Recent Chess and NOX Machine Builds

On this page I feature some recent chess machine builds. To be included just leave a comment on the main page, ideally with a video and I will add you to the role of honour. Apologies to those who have built one in the past, to be included just add a new comment.

Fernandos’ PI only build – FEZUL

Fernando built his chess computer using exactly the Pi only architecture  recommended on this site as well as the same components. He solved some of the reliability issues with much better quality Reed switches. He says: “The first ones, the glass was breaking at the corners. I replaced them with plastic ones. Also, I used stronger magnets under the chess pieces and add the reed switches on the surface of the board for better contact. Finally, I added a start button which needs to be pushed before making the move to the engine, which helps to reset any issues before the move is sent to the engine. All these changes really helped to reduce the faulty reading.”

More detail here:

FEZUL Chess Computer Presentation

And here is the FEZUL code. Note this a .doc file, you will need to change the extension to .py to use it as Python program. python-chess_led_reed

Excellent project and I am glad Fernando was able to get the new design to work!

Wals great build

Wal has used the classic Arduino + Rpi with direct reed switch connections for this great build:

Wal says : “thanks for inspiring me to have a go at this project. I decided to give it a go just over two months back, and have got the machine to a workable state now, albeit still rough. I’ve uploaded a video of the box to YouTube here: https://www.youtube.com/watch?v=n7CTtXflS9c

I managed to get it working with FEN based notation, and came across some of the same problems you did with multiple MCP23017s – interrupt wouldn’t work with more than 3 connected, as far as I could tell. I still have a lot of tidying up to do, but for now it works – it’s certainly better than me at chess!”

 

Marcello from Chile makes his own sensors!

Marcello says”

Thank you very much for this fabulous project. I finished my built with your excellent instructions and following the learning curve suggested from tic-tac-toe game to chess board.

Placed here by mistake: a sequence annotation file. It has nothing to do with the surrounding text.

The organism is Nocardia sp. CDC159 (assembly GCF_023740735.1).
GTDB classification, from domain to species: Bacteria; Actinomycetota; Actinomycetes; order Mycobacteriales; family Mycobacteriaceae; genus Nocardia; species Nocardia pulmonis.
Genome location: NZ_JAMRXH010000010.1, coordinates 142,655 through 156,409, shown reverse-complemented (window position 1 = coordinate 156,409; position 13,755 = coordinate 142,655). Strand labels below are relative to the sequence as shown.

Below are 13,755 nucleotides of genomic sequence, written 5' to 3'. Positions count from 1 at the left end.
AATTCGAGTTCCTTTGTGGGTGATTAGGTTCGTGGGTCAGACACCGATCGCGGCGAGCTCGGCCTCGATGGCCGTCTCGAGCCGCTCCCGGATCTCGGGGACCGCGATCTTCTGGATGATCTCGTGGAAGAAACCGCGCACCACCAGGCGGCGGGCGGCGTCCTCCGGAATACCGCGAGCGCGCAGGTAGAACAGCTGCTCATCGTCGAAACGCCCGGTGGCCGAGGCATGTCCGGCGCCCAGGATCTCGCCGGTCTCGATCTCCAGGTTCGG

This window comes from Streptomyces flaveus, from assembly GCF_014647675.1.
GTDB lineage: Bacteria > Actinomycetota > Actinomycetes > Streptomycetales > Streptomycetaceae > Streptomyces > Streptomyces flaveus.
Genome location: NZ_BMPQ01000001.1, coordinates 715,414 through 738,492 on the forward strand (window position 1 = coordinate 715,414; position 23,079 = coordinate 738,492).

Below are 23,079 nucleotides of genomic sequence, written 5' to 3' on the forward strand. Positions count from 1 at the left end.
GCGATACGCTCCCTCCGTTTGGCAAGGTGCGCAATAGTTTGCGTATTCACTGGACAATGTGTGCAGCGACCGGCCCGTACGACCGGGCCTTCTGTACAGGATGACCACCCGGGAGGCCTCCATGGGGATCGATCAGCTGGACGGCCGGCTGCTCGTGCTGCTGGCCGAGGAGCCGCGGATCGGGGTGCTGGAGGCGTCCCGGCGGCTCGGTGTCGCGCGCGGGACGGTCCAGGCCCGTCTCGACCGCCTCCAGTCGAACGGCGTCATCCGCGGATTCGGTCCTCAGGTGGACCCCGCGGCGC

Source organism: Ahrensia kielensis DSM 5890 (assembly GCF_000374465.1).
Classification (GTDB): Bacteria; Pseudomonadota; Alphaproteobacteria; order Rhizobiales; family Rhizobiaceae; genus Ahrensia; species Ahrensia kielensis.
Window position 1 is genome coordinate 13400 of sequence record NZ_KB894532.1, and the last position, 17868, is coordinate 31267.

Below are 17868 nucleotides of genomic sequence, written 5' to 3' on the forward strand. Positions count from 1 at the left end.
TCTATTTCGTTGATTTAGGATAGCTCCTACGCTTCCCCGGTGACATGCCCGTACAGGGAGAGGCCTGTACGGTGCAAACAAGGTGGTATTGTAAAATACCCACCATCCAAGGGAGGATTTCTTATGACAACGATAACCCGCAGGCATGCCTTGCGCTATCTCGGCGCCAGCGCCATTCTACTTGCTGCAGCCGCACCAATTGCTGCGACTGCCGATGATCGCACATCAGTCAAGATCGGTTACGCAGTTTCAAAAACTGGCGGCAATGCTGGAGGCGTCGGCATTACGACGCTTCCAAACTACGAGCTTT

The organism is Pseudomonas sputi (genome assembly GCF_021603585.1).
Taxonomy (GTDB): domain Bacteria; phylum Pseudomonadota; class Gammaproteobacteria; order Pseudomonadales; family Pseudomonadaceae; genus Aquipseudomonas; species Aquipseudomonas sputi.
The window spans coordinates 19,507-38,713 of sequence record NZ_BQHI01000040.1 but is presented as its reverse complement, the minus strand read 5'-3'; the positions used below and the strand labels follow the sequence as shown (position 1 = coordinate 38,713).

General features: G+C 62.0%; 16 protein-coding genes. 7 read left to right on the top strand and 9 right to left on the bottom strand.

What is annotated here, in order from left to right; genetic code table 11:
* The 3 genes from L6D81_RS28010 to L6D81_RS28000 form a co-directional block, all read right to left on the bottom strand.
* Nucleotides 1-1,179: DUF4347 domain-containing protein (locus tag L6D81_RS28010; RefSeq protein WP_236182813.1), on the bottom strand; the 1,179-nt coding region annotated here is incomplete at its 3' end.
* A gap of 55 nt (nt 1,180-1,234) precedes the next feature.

Currently i’m using my cell phone (vnc connection to pi desktop) to start the software in the pi, the board screen is not finished yet.

For magnetic sensors, I tried reed switches but quality and accuracy was not good, then I made my own switch very simple with a cooper lamina and magnet attached.

The most tough part was the interface between stockfish and the board, but your noughts and crosses game code helped a lot.

A shot of the wiring:

Fernandos’ NoX build:

I just finished the NOX project and it is up and running. Thanks for your detail explanations and recommendations. This was my first project with electronics and microcomputers. I used the same components as you listed below and step-by-step procedure. The main issued I had to deal with was that the python_led_backpack and adafruit_python_charLCD libraries are no longer valid and the new ones do not work on python2 which is no longer supported. Therefore, I had to modify your code slightly to accommodate the new libraries and update the code for python3.

See Fernados comments on http://chess.fortherapy.co.uk/home/beginners-start-here/raspberry-pi-naughts-crosses-tic-tac-toe/

2 Responses to Recent Chess and NOX Machine Builds

  1. Max says:

    It can be done! Both of these two builds have adapted elements of my original design but added new things. In order to complete a successful build you need to understand the code. You cannot just copy it. Max

  2. Andrew says:

    Any ideas or recommendations for what thickness of copper lamina and size magnet you used to make the switches? Seems like it needs to be a good balance of not-too-heavy magnet and thick-enough lamina so the magnet doesn’t just bend down but then also not so heavy or strong that it can’t bend up to activate the switch. Having trouble determining what size magnets and lamina to purchase… Super cool switch design – much more robust than the reed switches. I already built the board once with the reed switches but they break too easily so want to update my design and code.

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